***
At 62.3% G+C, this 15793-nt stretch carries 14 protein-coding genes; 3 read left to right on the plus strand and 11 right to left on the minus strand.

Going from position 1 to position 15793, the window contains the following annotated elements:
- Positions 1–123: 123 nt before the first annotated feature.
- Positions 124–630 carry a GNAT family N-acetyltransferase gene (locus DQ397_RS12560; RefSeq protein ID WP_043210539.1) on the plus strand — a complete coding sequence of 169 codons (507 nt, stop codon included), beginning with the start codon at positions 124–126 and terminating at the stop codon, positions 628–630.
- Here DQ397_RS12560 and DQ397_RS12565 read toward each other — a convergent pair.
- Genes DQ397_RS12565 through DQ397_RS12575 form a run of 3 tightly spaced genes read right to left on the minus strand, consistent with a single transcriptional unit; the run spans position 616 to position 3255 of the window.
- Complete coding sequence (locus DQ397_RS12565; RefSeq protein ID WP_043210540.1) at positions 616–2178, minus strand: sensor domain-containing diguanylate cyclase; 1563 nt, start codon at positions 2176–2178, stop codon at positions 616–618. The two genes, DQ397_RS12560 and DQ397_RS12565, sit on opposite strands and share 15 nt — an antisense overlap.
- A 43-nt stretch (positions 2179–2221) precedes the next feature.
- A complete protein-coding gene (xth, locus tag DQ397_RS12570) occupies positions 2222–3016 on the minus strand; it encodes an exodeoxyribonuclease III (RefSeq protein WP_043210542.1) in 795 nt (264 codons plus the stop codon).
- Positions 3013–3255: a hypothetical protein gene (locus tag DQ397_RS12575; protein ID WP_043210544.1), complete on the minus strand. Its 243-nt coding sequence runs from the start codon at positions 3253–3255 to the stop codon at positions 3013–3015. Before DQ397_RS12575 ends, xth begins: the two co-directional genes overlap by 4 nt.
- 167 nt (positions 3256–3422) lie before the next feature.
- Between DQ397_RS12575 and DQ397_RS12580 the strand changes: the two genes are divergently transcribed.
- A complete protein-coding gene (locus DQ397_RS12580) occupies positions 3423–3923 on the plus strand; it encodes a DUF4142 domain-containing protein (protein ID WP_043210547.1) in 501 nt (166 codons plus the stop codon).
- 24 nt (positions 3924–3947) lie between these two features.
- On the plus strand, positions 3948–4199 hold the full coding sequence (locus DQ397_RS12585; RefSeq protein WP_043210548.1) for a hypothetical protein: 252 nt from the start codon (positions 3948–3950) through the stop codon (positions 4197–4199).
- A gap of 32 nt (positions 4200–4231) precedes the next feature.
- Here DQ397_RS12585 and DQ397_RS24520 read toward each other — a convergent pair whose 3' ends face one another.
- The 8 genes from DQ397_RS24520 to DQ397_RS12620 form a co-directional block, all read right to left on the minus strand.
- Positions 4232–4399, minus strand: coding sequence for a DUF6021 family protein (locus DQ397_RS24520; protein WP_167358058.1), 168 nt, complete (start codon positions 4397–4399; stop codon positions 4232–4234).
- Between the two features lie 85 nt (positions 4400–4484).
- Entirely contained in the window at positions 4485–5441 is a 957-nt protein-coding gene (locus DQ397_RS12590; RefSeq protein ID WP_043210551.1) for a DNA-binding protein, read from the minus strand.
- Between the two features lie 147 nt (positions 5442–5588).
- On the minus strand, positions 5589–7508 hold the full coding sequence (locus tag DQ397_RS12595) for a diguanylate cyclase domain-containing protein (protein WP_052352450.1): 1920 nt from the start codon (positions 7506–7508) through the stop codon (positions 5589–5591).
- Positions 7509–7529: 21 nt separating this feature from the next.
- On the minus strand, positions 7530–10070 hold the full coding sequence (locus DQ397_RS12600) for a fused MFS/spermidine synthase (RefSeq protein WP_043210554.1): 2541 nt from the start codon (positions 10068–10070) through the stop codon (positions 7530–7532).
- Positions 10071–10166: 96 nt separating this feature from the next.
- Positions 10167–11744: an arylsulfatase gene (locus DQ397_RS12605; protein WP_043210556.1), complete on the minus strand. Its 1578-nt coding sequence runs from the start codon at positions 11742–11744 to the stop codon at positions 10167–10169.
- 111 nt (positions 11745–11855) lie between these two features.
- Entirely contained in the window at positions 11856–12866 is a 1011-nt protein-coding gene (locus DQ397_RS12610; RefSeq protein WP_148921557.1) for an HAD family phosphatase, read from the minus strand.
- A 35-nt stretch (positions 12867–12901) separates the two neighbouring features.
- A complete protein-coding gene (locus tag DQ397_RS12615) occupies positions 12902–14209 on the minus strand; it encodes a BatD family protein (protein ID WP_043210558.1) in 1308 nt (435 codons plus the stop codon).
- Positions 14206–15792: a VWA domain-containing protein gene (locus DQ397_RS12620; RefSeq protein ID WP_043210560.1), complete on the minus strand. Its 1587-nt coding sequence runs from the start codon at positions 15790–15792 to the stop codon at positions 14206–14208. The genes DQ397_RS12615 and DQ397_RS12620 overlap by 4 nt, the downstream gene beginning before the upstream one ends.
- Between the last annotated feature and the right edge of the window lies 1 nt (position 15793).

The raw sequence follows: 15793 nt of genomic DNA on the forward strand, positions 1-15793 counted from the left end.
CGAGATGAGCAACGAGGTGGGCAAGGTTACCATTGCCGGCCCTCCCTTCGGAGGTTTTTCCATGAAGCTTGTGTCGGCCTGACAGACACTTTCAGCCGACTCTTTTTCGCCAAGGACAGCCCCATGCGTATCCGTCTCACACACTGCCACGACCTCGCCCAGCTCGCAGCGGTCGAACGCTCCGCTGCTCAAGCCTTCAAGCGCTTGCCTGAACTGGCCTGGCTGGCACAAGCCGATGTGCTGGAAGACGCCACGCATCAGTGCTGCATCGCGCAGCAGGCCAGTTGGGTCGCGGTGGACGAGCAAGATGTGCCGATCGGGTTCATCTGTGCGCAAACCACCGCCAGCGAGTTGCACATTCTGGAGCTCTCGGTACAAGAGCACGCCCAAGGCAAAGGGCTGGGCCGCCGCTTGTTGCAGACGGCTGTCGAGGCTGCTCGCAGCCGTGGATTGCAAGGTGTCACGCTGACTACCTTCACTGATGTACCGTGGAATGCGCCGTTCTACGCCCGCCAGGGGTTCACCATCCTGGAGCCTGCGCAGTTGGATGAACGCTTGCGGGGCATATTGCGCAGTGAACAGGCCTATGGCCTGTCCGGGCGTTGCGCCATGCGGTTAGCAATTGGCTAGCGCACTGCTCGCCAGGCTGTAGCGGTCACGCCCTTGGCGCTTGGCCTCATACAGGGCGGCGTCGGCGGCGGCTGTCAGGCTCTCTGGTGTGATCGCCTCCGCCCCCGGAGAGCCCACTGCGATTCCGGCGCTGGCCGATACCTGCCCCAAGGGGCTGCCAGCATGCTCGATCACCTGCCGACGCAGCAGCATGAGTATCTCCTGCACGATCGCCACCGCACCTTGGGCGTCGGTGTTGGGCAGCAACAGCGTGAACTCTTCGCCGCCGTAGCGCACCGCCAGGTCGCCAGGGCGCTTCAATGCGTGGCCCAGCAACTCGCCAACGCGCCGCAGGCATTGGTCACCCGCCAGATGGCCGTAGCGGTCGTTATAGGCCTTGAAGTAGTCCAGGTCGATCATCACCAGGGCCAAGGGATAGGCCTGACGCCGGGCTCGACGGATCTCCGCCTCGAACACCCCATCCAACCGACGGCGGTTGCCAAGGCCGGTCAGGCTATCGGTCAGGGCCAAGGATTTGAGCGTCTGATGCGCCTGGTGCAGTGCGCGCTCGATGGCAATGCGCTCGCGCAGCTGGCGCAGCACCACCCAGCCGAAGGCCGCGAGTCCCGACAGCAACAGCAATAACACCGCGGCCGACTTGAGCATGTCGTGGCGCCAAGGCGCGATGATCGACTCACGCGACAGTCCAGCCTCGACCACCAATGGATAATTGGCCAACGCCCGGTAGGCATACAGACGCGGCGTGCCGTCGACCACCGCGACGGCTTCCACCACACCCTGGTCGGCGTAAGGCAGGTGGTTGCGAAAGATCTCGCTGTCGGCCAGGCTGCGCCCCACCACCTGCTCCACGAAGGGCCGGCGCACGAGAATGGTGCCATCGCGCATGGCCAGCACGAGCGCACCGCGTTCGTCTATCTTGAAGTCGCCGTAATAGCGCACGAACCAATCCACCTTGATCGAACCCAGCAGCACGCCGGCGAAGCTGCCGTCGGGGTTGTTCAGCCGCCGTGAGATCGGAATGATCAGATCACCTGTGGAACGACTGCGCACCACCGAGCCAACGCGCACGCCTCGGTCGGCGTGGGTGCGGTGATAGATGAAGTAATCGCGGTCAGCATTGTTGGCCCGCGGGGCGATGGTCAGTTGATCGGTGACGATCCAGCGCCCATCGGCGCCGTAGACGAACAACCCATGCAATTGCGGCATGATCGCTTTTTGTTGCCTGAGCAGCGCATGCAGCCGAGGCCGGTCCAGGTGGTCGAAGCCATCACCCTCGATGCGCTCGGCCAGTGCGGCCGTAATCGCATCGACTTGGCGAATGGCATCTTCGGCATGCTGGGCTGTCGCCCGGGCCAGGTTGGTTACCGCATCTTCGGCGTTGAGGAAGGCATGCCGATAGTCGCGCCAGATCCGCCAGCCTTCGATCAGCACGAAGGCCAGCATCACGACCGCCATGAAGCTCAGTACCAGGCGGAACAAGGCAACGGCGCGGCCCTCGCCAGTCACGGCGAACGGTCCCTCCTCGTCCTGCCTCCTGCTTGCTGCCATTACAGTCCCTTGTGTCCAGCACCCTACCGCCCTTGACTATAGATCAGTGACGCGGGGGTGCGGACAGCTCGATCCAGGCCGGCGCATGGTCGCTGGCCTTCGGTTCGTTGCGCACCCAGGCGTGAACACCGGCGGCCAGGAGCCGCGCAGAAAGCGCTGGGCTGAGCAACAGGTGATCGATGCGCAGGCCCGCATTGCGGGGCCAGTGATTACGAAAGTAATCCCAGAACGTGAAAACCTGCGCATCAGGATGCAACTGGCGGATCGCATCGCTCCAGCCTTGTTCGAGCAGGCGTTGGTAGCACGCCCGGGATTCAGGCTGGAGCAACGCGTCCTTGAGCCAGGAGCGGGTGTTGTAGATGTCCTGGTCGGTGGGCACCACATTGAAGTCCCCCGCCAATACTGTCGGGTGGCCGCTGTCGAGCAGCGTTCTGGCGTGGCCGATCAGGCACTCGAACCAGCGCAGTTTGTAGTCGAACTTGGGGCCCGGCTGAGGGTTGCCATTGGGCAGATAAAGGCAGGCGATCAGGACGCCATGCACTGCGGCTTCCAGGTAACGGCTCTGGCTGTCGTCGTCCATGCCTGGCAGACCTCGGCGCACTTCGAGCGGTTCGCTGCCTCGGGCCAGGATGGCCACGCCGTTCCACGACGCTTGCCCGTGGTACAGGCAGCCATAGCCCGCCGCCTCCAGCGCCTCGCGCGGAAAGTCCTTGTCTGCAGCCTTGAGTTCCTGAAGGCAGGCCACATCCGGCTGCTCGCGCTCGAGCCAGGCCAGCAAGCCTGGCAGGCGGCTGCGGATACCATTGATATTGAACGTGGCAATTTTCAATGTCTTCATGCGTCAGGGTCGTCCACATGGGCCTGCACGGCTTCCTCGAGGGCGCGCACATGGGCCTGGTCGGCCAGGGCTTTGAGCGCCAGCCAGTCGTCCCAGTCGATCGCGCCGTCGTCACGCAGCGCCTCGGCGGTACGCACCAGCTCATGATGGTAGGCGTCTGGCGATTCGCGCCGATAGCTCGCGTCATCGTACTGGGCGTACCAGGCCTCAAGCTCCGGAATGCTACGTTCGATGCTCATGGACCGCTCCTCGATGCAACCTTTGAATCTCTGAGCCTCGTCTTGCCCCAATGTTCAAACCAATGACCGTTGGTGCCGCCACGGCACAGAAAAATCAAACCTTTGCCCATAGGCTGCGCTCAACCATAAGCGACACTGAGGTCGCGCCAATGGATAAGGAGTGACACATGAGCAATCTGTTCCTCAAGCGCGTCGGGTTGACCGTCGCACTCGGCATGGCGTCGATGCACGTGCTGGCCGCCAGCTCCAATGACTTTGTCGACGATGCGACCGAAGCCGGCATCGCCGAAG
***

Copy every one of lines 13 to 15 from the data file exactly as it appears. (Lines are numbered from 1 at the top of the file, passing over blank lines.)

- A complete protein-coding gene (locus DQ397_RS12580) occupies positions 3423–3923 on the plus strand; it encodes a DUF4142 domain-containing protein (protein ID WP_043210547.1) in 501 nt (166 codons plus the stop codon).
- 24 nt (positions 3924–3947) lie between these two features.
- On the plus strand, positions 3948–4199 hold the full coding sequence (locus DQ397_RS12585; RefSeq protein WP_043210548.1) for a hypothetical protein: 252 nt from the start codon (positions 3948–3950) through the stop codon (positions 4197–4199).